By Vatican News staff writer
Addressing the faithful on the fourth Sunday in Ordinary Time from the Library of the Apostolic Palace, the Pope reflected on the reading from the Gospel of Mark (Mk 1: 21-28), that he explained, tells of a typical day in Jesus’ ministry: The Sabbath, a day dedicated to repose and prayer.
He described the reaction of those present in the synagogue of Capernaum where Jesus was reading and commenting on the Scriptures.
They were attracted by His manner of speaking, the Pope said, and they were astonished because Jesus demonstrates an authority different to that of the scribes.
Furthermore, he said, “Jesus shows Himself to be powerful also in His works. Indeed, a man of the synagogue turns to Him, addressing Him as God’s envoy: He recognises the evil spirit, orders him to leave that man, and so drives him out.”
The Pope said the reading highlights two characteristic elements of Jesus’ work: “preaching, and the thaumaturgical work of the healer.”
Jesus preaches with the authority of God
He added that preaching is emphasised the most, while “exorcism” is presented as a confirmation of the singular “authority” of Jesus and His teaching.
Jesus, he explained, preaches with His own authority, “as one who possesses a doctrine derived from himself, and not like the scribes who repeated previous traditions and laws,” it has the same authority as God who speaks, “for with a single command He easily frees the possessed man from the evil one, and heals him.”
“His word brings into effect what He says, because He is the ultimate prophet; indeed, He is the very Word of God incarnate. That is why He speaks with divine authority,” he said.
He defeats the evil present in the world
The second aspect, healing, Pope Francis continued, shows that Christ’s preaching is intended to defeat the evil present in humankind and the world.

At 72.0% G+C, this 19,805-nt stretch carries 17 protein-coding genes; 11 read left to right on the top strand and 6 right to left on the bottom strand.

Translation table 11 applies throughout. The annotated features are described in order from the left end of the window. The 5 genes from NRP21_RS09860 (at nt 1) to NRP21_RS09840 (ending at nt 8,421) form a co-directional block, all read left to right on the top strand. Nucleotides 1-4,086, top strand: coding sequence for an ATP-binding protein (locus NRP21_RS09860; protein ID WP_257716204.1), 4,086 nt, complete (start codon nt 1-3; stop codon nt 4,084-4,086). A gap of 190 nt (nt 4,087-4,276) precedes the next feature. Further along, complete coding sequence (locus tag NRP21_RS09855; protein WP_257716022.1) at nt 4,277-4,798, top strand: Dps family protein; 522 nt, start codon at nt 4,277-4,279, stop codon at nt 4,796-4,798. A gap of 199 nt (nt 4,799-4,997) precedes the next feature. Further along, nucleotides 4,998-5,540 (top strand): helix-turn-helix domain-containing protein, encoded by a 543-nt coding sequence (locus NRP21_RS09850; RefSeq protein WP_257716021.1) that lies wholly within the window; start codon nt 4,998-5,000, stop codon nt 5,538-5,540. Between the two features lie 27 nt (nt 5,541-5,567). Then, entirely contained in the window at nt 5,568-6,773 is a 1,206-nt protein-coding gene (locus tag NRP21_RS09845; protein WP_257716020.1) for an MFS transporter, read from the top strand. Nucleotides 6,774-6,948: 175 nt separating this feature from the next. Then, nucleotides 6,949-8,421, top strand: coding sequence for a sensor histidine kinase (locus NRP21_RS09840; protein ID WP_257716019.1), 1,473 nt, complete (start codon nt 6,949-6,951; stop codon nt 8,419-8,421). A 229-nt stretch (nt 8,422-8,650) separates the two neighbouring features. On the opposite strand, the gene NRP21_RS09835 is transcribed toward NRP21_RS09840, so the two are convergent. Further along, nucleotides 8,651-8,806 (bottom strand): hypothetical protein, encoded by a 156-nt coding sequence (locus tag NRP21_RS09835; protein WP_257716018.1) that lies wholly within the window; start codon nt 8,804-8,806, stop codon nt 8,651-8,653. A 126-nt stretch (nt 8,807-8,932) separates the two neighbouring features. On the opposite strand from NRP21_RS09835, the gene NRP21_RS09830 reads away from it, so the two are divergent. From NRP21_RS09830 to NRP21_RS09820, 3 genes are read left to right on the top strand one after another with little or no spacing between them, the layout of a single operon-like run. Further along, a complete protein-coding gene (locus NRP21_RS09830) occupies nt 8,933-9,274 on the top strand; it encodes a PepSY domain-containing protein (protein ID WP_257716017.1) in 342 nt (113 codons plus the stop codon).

“His word points directly at the kingdom of Satan: it puts him in crisis and makes him recoil, obliging him to leave the world,” he said, noting that the possessed man in the synagogue, “reached by the Lord’s command, is freed and transformed into a new person.”
Jesus’ preaching, the Pope continued, “conforms to a logic contrary to that of the world and of the evil one: His words appear to be the upheaval of a mistaken order of things.”
In fact, the demon who has possessed the man cries out as Jesus approaches: “What have you to do with us, Jesus of Nazareth? Have you come to destroy us?”
These words, Pope Francis explained, indicated the total extraneousness between Jesus and Satan: “they are on completely different planes; there is nothing in common between them; they are the opposite of each other.”
Carry the Gospel with you every day
The Pope said that this Sunday’s Gospel should inspire in us too some of the admiration and wonder that the people of Capernaum felt as they listened to Jesus, that Sabbath day, in the synagogue.
And he invited believers to always carry a copy of the Gospel with them and to delve into it with an open heart, allowing themselves to be touched and healed by God’s Word and promise of salvation.
“May the Virgin Mary, who always kept Jesus’ words and gestures in her heart, and followed Him with total willingness and faithfulness,” he concluded, “help us to listen to Him and follow Him, to experience the signs of His salvation in our life.”